The video circulating on campus fails to capture the full gravity of Tuesday’s events. President Bravman’s dismissive attitude towards students, his unwillingness to genuinely engage with voices that often go unheard and marginalized on this campus, paints a troubling picture. Regrettably, this isn’t the first time many of us have observed such behavior from university officials.

In the wake of the ongoing genocide in Gaza, the time for silence and dismissiveness has passed. University officials must heed the call to action, listening to the impassioned voices of their students who demand justice and accountability. Ignorance regarding such pressing global issues can no longer be tolerated. 

It is imperative for University leaders to transcend favoritism towards the state of Israel, which has been occupying Palestine, by breaking the silence on broader issues. Engaging in open and honest dialogue and taking concrete steps to address the crisis in Palestine and the Gaza strip, while also acknowledging the sentiments and feelings of Palestinian, Muslim, and Arab students that have been ignored, is crucial for fostering a more inclusive and understanding university environment. A formal statement from the University, expressing solidarity and a commitment to addressing these concerns, could not only demonstrate a dedication to inclusivity and justice but also provide much-needed support for these students who have been in pain and feel ignored by their own campus community.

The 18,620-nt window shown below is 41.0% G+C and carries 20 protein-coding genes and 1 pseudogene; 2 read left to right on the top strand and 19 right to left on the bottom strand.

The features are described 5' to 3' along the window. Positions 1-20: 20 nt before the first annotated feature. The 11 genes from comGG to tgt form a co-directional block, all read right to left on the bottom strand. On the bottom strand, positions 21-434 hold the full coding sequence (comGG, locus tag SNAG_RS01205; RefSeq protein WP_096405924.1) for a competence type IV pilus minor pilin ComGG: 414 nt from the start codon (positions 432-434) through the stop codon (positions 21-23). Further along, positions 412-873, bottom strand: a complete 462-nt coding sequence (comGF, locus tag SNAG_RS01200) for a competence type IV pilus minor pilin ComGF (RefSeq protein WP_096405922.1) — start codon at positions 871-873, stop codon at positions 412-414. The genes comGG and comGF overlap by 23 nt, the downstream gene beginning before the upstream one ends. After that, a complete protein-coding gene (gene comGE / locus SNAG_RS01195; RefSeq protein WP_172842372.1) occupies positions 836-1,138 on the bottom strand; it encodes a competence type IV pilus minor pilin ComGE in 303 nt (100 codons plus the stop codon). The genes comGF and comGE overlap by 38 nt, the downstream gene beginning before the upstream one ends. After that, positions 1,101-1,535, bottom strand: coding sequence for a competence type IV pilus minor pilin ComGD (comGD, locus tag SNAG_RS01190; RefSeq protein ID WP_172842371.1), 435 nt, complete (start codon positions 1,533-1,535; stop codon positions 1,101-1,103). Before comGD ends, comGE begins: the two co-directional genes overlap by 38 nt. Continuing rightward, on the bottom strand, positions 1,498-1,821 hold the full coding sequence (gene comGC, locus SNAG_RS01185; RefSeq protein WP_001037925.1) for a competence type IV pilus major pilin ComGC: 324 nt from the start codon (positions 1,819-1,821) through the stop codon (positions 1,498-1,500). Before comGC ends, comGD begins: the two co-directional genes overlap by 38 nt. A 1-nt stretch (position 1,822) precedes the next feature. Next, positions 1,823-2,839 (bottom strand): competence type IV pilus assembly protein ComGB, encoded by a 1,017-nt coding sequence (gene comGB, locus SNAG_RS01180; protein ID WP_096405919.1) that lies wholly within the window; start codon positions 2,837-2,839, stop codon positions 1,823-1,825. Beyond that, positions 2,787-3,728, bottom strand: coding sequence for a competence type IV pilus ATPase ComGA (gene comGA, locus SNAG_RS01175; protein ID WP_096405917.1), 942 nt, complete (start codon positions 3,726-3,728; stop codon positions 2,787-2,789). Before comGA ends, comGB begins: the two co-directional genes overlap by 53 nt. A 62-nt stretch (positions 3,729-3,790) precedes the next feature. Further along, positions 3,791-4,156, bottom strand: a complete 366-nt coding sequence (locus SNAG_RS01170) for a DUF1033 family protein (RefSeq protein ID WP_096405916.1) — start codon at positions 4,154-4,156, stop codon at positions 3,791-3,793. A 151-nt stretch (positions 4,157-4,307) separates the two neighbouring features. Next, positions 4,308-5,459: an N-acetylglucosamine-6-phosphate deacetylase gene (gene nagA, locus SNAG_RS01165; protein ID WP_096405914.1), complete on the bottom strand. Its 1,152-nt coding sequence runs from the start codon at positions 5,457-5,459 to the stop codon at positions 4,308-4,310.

It’s crucial that Bucknell administration and students alike pause and consider the significance of these events. These demonstrations represent a call for change, a demand for justice and a plea for accountability. Bucknell University, its administration, and its students now have an opportunity to unite, to engage in open and meaningful dialogue and to actively address the urgent global issues at hand. 

Reflect on the demands from student demonstrators and consider a Bucknell that actively confronts the nature of the unfolding humanitarian crisis, one that will inevitably be recognized as a genocide.

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  • S

    Steven SonisNov 11, 2023 at 1:26 pm

    There is no favoritism towards one side. There is only rejection of state sponsored terrorism from Hamas. Remember Hamas’ charter calls for the genocide of Jews – not the Israeli charter. Calling for the river to the sea supports genocide of Jews.

    Where are the protests against Hamas taking of women, children and elderly hostages?

    You can’t seriously ask people to support your cause if you have false facts and support people who have installed a government that promotes war crimes in their actions.

    This is not genocide….just the ugliness of war. This is not a systemic killing of a race – this is collateral damage from Hamas putting innocent civilians into harms way by making them human shields. Israel who you accuse of genocide has provided countless warning to leave the area via leaflets, providing corridors of safety and allowing those Palestinians to flee. Prior to the war they provided fuel, water and supplies to the region despite being targeted with missile attacks – on civilians….so Hamas and the Palestinians by your definition been committing genocide all along – just like their charter calls for.

    Where are your protests against the genocide of Ukrainians by the Russian?

    Time to look at facts objectively, get educated at an expensive college and fight for the rights of all innocent civilians.

    Reply